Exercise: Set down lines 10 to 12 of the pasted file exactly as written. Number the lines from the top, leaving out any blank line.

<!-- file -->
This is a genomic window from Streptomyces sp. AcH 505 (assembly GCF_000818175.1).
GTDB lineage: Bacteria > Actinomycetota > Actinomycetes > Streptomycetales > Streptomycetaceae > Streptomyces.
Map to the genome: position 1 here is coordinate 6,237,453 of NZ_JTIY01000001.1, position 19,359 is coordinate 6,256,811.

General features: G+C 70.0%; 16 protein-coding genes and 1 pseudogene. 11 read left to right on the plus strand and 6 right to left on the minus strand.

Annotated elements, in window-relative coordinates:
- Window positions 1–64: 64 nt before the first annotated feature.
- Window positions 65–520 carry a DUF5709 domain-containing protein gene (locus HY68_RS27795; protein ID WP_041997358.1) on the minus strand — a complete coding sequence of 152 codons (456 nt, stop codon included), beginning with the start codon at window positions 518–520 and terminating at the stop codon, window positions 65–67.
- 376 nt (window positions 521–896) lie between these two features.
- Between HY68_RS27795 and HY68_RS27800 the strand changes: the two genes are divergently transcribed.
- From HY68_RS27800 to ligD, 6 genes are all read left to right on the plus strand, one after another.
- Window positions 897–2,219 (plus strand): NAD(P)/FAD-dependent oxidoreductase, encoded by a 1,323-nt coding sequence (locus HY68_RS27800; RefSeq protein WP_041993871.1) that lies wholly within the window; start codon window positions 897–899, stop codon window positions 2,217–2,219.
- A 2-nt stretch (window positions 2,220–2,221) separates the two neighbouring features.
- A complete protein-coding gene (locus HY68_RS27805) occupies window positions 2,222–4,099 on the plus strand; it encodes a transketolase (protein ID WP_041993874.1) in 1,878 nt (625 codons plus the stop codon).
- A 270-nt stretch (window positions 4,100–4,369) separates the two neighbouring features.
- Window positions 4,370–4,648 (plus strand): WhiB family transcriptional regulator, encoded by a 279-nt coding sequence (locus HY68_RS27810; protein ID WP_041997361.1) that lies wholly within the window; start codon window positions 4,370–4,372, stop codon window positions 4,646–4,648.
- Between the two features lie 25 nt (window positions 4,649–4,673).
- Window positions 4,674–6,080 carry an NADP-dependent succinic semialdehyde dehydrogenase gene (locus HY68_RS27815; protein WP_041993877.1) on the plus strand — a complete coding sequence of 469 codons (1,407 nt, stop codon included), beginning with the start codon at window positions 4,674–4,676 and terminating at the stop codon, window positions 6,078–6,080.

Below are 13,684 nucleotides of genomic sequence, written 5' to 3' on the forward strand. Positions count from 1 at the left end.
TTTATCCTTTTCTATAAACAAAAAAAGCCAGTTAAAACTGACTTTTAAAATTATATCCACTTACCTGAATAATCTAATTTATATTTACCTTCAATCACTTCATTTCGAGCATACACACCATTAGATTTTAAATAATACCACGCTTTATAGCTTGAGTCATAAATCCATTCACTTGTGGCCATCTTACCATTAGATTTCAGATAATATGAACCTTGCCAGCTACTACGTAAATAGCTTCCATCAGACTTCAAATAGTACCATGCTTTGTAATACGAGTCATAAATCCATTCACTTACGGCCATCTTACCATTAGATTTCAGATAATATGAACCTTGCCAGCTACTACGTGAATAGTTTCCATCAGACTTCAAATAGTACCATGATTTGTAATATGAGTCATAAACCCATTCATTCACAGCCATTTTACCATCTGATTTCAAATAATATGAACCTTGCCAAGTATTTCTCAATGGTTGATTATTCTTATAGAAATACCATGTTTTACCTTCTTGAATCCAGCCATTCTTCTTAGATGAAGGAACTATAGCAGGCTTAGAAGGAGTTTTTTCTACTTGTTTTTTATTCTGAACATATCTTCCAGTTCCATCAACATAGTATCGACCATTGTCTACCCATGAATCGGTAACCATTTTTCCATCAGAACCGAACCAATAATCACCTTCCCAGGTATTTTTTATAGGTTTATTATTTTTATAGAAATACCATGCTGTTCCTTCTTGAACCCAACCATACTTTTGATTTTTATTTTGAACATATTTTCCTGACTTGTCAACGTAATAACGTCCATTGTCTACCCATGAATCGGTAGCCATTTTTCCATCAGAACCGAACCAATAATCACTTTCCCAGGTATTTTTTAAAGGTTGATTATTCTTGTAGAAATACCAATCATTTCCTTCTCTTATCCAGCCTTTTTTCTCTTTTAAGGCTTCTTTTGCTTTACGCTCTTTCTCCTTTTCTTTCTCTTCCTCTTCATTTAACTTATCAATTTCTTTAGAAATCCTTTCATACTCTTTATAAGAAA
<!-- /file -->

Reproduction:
- From HY68_RS27800 to ligD, 6 genes are all read left to right on the plus strand, one after another.
- Window positions 897–2,219 (plus strand): NAD(P)/FAD-dependent oxidoreductase, encoded by a 1,323-nt coding sequence (locus HY68_RS27800; RefSeq protein WP_041993871.1) that lies wholly within the window; start codon window positions 897–899, stop codon window positions 2,217–2,219.
- A 2-nt stretch (window positions 2,220–2,221) separates the two neighbouring features.